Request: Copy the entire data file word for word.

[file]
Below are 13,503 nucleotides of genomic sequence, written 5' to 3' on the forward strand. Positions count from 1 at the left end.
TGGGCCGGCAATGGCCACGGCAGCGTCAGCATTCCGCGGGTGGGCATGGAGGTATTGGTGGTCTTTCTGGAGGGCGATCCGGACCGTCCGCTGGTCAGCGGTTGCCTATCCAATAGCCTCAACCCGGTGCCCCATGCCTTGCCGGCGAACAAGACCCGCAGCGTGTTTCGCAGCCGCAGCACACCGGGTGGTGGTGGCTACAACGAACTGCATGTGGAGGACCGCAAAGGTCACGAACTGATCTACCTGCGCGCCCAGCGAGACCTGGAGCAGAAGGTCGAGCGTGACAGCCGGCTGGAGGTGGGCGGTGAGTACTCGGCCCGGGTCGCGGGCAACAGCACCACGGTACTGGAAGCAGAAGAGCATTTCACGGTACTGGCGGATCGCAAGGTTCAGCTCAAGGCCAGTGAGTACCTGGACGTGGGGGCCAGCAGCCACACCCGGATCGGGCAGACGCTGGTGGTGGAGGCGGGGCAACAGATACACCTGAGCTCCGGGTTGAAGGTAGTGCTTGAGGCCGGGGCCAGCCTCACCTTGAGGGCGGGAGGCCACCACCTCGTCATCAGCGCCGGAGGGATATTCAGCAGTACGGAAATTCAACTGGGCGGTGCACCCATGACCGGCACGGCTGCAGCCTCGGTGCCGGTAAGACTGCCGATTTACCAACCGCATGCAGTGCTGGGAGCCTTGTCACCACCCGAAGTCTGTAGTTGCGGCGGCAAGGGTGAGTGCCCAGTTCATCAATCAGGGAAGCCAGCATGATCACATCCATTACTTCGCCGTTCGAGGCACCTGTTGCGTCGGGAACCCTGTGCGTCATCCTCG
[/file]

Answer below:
Below are 13,503 nucleotides of genomic sequence, written 5' to 3' on the forward strand. Positions count from 1 at the left end.
TGGGCCGGCAATGGCCACGGCAGCGTCAGCATTCCGCGGGTGGGCATGGAGGTATTGGTGGTCTTTCTGGAGGGCGATCCGGACCGTCCGCTGGTCAGCGGTTGCCTATCCAATAGCCTCAACCCGGTGCCCCATGCCTTGCCGGCGAACAAGACCCGCAGCGTGTTTCGCAGCCGCAGCACACCGGGTGGTGGTGGCTACAACGAACTGCATGTGGAGGACCGCAAAGGTCACGAACTGATCTACCTGCGCGCCCAGCGAGACCTGGAGCAGAAGGTCGAGCGTGACAGCCGGCTGGAGGTGGGCGGTGAGTACTCGGCCCGGGTCGCGGGCAACAGCACCACGGTACTGGAAGCAGAAGAGCATTTCACGGTACTGGCGGATCGCAAGGTTCAGCTCAAGGCCAGTGAGTACCTGGACGTGGGGGCCAGCAGCCACACCCGGATCGGGCAGACGCTGGTGGTGGAGGCGGGGCAACAGATACACCTGAGCTCCGGGTTGAAGGTAGTGCTTGAGGCCGGGGCCAGCCTCACCTTGAGGGCGGGAGGCCACCACCTCGTCATCAGCGCCGGAGGGATATTCAGCAGTACGGAAATTCAACTGGGCGGTGCACCCATGACCGGCACGGCTGCAGCCTCGGTGCCGGTAAGACTGCCGATTTACCAACCGCATGCAGTGCTGGGAGCCTTGTCACCACCCGAAGTCTGTAGTTGCGGCGGCAAGGGTGAGTGCCCAGTTCATCAATCAGGGAAGCCAGCATGATCACATCCATTACTTCGCCGTTCGAGGCACCTGTTGCGTCGGGAACCCTGTGCGTCATCCTCG